I have worked in health care my entire adult life, providers, payers, product makers, I have pretty much seen it all and am still actively involved. Like every other industry, there is a lot of greed in health care and a lot of excessive executive compensation. Most large health systems, which provide almost all the actual health care in the US today, are non-profits, supposedly. But they have consolidated and use their market power to charge outrageous prices. Why? Well, in large part so they can pay management absurdly large pay and benefit packages. Some CEOs of these nominally non-profit systems are paid tens of millions of dollars a year. So don’t believe any whining you hear from them about how their systems are not reimbursed adequately for the care they provide. Pay yourself and other managers less, cut the administrative bloat and stop spending money on marketing and advertising and you could easily cut prices.
This analysis reveals how much money the large health systems made during the epidemic. They got all kinds of free money from the feds, including special payments for treating CV-19 patients, which meant they made sure everyone had a CV-19 infection by the time they left the hospital, even if they didn’t come in with one. Look at the prestigious institutions covered in the story, look at the details on the huge amounts of CV-19 aid they got, what they pay their executives, and ask yourself if reforming the literal health systems providing our care couldn’t save a lot of money for everyone. (OB Story)
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You are right, but be careful what you wish for. Reform doesn’t always mean better. Also what you describe in health care is happening in most of the private sector as things consolidate around a few big winners. Banking is a recent example, but tech, meat packing, university administration and many others are seeing the same consolidation and centralization. Real competition would cause a lot of change especially the exorbitant salaries and administrative bloat. Maybe too late.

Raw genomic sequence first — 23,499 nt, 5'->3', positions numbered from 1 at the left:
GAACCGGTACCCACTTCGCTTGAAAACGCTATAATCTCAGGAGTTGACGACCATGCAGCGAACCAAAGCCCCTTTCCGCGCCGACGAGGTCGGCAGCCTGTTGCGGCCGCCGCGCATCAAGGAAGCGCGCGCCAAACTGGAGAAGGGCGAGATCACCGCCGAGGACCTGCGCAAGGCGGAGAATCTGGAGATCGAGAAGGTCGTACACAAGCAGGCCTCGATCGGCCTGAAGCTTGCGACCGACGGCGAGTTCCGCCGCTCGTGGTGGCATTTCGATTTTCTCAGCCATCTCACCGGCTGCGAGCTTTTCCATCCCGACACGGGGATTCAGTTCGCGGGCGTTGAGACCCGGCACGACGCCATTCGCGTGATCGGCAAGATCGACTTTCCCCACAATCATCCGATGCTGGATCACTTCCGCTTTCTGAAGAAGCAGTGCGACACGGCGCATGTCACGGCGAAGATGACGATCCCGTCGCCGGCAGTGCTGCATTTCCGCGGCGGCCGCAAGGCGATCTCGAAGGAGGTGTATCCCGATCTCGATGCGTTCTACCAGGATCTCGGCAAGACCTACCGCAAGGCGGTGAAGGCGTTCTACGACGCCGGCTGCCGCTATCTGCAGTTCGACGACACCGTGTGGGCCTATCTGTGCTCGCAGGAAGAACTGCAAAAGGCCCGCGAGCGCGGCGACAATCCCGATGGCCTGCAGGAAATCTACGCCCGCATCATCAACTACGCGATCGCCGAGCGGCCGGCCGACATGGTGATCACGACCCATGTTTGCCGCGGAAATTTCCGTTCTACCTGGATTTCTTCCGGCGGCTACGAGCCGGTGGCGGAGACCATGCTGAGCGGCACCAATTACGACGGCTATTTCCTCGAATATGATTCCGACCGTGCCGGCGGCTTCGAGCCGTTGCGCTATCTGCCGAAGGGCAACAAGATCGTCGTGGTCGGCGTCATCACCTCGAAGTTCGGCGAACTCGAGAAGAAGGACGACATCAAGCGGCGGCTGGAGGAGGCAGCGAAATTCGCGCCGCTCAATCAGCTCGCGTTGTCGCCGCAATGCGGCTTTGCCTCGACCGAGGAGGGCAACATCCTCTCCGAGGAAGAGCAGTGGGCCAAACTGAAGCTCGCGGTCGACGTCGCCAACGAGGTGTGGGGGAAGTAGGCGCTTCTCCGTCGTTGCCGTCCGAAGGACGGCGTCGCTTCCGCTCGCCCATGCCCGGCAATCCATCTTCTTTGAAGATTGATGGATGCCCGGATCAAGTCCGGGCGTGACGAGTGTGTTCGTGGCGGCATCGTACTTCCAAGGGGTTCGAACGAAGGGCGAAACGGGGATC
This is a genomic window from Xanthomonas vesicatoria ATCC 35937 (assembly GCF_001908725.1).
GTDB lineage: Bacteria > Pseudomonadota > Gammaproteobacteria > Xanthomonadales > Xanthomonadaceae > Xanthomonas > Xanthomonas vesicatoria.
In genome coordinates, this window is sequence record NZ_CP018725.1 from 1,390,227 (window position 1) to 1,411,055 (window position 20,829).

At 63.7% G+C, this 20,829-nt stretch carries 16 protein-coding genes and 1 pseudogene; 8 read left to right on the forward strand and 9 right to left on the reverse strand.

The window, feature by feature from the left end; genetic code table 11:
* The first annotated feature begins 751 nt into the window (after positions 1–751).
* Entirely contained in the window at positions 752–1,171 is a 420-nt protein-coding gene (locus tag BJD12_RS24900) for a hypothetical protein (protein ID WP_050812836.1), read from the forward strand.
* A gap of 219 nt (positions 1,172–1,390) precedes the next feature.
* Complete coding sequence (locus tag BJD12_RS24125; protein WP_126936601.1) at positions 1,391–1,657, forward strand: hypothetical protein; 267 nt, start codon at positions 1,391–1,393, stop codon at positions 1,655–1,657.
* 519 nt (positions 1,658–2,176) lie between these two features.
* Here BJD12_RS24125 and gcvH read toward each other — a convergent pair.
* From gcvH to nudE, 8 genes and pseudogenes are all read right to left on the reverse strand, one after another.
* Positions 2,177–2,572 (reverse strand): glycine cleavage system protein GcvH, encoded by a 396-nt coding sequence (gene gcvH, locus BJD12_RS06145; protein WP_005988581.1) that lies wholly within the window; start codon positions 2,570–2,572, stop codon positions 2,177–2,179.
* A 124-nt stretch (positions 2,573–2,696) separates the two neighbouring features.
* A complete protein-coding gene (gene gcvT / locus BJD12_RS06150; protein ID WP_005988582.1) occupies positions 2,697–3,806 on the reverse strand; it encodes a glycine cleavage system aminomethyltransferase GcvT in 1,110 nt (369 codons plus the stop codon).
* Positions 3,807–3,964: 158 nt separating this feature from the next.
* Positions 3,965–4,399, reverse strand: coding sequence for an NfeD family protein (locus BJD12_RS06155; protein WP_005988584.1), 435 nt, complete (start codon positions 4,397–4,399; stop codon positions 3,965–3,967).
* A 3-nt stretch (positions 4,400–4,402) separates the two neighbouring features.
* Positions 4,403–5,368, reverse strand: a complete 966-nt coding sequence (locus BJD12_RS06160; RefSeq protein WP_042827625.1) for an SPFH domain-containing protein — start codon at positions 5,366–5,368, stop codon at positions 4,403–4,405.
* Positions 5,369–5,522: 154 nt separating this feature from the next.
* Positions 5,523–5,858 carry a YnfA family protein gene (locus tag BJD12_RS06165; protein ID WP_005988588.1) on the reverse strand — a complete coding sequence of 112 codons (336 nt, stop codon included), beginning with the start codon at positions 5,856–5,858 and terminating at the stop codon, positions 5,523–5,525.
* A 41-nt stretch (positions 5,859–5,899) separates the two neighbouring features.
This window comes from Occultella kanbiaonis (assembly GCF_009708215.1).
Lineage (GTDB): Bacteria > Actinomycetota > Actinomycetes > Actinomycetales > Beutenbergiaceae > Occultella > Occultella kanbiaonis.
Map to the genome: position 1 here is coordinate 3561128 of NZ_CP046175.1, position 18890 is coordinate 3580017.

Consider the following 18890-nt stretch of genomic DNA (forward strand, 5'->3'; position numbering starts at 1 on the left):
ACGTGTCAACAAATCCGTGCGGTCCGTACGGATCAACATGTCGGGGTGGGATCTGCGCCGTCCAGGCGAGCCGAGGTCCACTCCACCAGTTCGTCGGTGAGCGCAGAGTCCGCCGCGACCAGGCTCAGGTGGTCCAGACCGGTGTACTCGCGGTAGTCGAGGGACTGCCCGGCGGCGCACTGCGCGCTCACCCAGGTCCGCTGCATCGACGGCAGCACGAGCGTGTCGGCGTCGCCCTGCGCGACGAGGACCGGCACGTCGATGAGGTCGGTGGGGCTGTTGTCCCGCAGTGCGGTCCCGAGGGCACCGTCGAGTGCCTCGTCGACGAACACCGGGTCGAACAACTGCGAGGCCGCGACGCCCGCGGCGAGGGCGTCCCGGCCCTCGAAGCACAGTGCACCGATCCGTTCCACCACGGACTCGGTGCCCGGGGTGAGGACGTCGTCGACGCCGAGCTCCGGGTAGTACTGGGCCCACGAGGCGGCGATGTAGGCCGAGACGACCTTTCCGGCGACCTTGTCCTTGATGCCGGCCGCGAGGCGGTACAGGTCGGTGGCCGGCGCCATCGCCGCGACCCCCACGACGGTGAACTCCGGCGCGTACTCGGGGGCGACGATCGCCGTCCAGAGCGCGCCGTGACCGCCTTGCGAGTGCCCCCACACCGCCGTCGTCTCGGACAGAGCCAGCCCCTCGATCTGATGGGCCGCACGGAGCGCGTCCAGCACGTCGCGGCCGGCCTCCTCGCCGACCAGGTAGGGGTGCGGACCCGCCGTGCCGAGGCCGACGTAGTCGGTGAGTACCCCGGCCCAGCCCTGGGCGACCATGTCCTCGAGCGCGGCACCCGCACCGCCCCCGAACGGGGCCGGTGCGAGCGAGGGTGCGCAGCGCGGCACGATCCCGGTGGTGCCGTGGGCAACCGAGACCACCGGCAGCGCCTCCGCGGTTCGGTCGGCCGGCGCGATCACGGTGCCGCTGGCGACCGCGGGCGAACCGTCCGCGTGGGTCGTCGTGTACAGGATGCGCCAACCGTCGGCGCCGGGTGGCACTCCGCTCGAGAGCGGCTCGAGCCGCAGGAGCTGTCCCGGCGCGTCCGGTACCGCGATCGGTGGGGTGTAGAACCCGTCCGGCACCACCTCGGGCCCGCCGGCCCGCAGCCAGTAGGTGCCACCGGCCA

You’re missing a big driver of consolidation: the federal government. Since Obamacare, vast amounts of red tape has been added and the reporting requirements have skyrocketed, plus there is the increasing burden of time spent negotiating with insurance companies and peer-to-peer begging to get patients’ care paid for. All that has driven small, independent practices out of business–often by selling themselves to the big guys.
Instead of lots of small options competing for business, the feds assumed two things: 1) economies of scale is a thing (all it actually does is multiply the bureaucracy) and 2) that fewer, larger healthcare providers are easier for the government to control (true, and that’s the point.)
More and more providers are going to either the big guys or going to cash-pay concierge service.
California hospitals also have a sword hanging over their heads: the requirement to retrofit every patient building for higher earthquake codes in the next 7 years. Entire hospitals are being torn down and rebuilt. Cedars-Sinai is building a new patient tower which they will use while the older towers are being refitted ( https://la.urbanize.city/post/cedars-sinai-expansion-beverly-san-vicente ). Overall, the higher codes are a good thing, but it’s a lot of money.
Estimates are that the entire bill for the retrofit, California-wide could be $143 billion. Given the inevitable cost overruns, I’d assume that even that high estimate is under-estimating the final costs. ( https://www.kpcc.org/show/airtalk/2019-04-01/as-new-report-highlights-high-cost-of-retrofitting-hospitals-in-ca-we-discuss-the-value-of-the-seismic-standards )